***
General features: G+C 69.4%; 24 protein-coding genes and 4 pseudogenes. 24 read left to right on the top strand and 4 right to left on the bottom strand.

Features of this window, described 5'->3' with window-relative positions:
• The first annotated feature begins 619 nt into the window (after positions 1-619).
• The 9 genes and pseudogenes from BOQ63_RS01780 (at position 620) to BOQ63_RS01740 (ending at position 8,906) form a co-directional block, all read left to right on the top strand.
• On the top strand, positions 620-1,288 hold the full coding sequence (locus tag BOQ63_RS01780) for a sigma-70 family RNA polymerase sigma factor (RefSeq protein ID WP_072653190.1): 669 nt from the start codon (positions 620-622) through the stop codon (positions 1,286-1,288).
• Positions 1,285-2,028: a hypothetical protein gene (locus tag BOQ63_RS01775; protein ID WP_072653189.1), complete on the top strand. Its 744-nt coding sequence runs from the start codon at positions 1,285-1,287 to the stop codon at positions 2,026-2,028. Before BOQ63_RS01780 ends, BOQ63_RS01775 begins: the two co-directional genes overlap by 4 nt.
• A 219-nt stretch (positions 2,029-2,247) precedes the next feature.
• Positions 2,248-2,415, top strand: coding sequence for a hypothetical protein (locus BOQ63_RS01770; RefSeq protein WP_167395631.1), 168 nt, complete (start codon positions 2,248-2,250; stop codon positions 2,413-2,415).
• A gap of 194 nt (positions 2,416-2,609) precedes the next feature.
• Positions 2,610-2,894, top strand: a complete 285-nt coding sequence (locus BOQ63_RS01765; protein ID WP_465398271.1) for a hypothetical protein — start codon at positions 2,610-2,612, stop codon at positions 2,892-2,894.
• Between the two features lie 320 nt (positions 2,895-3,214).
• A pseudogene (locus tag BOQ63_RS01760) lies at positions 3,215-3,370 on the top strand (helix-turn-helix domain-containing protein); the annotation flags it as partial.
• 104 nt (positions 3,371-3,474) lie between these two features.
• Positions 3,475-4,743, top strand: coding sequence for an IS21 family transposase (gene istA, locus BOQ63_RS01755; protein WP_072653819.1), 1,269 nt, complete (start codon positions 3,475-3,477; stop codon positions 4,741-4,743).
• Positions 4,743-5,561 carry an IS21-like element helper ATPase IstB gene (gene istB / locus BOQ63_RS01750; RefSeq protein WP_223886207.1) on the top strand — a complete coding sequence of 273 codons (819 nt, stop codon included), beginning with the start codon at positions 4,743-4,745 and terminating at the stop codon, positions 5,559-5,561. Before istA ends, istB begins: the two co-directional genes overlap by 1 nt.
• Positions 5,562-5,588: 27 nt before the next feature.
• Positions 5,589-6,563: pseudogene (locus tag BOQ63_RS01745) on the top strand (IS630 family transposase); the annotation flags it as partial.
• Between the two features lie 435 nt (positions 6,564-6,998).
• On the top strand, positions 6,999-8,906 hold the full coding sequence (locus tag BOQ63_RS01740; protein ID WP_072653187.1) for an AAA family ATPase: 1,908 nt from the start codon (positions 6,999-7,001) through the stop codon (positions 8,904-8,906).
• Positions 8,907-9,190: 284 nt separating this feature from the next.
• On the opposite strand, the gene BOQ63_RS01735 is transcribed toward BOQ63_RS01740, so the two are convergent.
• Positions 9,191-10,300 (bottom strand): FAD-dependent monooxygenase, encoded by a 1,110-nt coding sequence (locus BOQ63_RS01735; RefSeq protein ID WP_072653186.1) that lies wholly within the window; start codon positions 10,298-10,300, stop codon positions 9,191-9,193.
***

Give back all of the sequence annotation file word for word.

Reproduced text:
General features: G+C 69.4%; 24 protein-coding genes and 4 pseudogenes. 24 read left to right on the top strand and 4 right to left on the bottom strand.

Features of this window, described 5'->3' with window-relative positions:
• The first annotated feature begins 619 nt into the window (after positions 1-619).
• The 9 genes and pseudogenes from BOQ63_RS01780 (at position 620) to BOQ63_RS01740 (ending at position 8,906) form a co-directional block, all read left to right on the top strand.
• On the top strand, positions 620-1,288 hold the full coding sequence (locus tag BOQ63_RS01780) for a sigma-70 family RNA polymerase sigma factor (RefSeq protein ID WP_072653190.1): 669 nt from the start codon (positions 620-622) through the stop codon (positions 1,286-1,288).
• Positions 1,285-2,028: a hypothetical protein gene (locus tag BOQ63_RS01775; protein ID WP_072653189.1), complete on the top strand. Its 744-nt coding sequence runs from the start codon at positions 1,285-1,287 to the stop codon at positions 2,026-2,028. Before BOQ63_RS01780 ends, BOQ63_RS01775 begins: the two co-directional genes overlap by 4 nt.
• A 219-nt stretch (positions 2,029-2,247) precedes the next feature.
• Positions 2,248-2,415, top strand: coding sequence for a hypothetical protein (locus BOQ63_RS01770; RefSeq protein WP_167395631.1), 168 nt, complete (start codon positions 2,248-2,250; stop codon positions 2,413-2,415).
• A gap of 194 nt (positions 2,416-2,609) precedes the next feature.
• Positions 2,610-2,894, top strand: a complete 285-nt coding sequence (locus BOQ63_RS01765; protein ID WP_465398271.1) for a hypothetical protein — start codon at positions 2,610-2,612, stop codon at positions 2,892-2,894.
• Between the two features lie 320 nt (positions 2,895-3,214).
• A pseudogene (locus tag BOQ63_RS01760) lies at positions 3,215-3,370 on the top strand (helix-turn-helix domain-containing protein); the annotation flags it as partial.
• 104 nt (positions 3,371-3,474) lie between these two features.
• Positions 3,475-4,743, top strand: coding sequence for an IS21 family transposase (gene istA, locus BOQ63_RS01755; protein WP_072653819.1), 1,269 nt, complete (start codon positions 3,475-3,477; stop codon positions 4,741-4,743).
• Positions 4,743-5,561 carry an IS21-like element helper ATPase IstB gene (gene istB / locus BOQ63_RS01750; RefSeq protein WP_223886207.1) on the top strand — a complete coding sequence of 273 codons (819 nt, stop codon included), beginning with the start codon at positions 4,743-4,745 and terminating at the stop codon, positions 5,559-5,561. Before istA ends, istB begins: the two co-directional genes overlap by 1 nt.
• Positions 5,562-5,588: 27 nt before the next feature.
• Positions 5,589-6,563: pseudogene (locus tag BOQ63_RS01745) on the top strand (IS630 family transposase); the annotation flags it as partial.
• Between the two features lie 435 nt (positions 6,564-6,998).
• On the top strand, positions 6,999-8,906 hold the full coding sequence (locus tag BOQ63_RS01740; protein ID WP_072653187.1) for an AAA family ATPase: 1,908 nt from the start codon (positions 6,999-7,001) through the stop codon (positions 8,904-8,906).
• Positions 8,907-9,190: 284 nt separating this feature from the next.
• On the opposite strand, the gene BOQ63_RS01735 is transcribed toward BOQ63_RS01740, so the two are convergent.
• Positions 9,191-10,300 (bottom strand): FAD-dependent monooxygenase, encoded by a 1,110-nt coding sequence (locus BOQ63_RS01735; RefSeq protein ID WP_072653186.1) that lies wholly within the window; start codon positions 10,298-10,300, stop codon positions 9,191-9,193.